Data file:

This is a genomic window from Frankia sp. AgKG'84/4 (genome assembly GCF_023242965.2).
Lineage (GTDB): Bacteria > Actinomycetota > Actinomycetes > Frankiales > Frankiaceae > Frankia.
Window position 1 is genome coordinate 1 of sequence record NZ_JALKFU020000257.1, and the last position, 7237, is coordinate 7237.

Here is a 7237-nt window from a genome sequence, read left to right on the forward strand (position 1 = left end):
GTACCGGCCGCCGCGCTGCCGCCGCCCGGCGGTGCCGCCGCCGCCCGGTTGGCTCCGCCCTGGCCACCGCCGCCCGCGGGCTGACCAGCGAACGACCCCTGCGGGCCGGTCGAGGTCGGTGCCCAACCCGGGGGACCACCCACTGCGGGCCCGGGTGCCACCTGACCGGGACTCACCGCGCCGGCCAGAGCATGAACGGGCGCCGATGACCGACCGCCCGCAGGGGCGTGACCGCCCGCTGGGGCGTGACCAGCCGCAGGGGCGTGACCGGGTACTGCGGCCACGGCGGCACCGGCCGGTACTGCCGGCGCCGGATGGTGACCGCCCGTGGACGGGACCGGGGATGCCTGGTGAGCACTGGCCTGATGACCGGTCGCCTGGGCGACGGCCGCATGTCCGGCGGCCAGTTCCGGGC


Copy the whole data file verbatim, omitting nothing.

This is a genomic window from Frankia sp. AgKG'84/4 (genome assembly GCF_023242965.2).
Lineage (GTDB): Bacteria > Actinomycetota > Actinomycetes > Frankiales > Frankiaceae > Frankia.
Window position 1 is genome coordinate 1 of sequence record NZ_JALKFU020000257.1, and the last position, 7237, is coordinate 7237.

Here is a 7237-nt window from a genome sequence, read left to right on the forward strand (position 1 = left end):
GTACCGGCCGCCGCGCTGCCGCCGCCCGGCGGTGCCGCCGCCGCCCGGTTGGCTCCGCCCTGGCCACCGCCGCCCGCGGGCTGACCAGCGAACGACCCCTGCGGGCCGGTCGAGGTCGGTGCCCAACCCGGGGGACCACCCACTGCGGGCCCGGGTGCCACCTGACCGGGACTCACCGCGCCGGCCAGAGCATGAACGGGCGCCGATGACCGACCGCCCGCAGGGGCGTGACCGCCCGCTGGGGCGTGACCAGCCGCAGGGGCGTGACCGGGTACTGCGGCCACGGCGGCACCGGCCGGTACTGCCGGCGCCGGATGGTGACCGCCCGTGGACGGGACCGGGGATGCCTGGTGAGCACTGGCCTGATGACCGGTCGCCTGGGCGACGGCCGCATGTCCGGCGGCCAGTTCCGGGC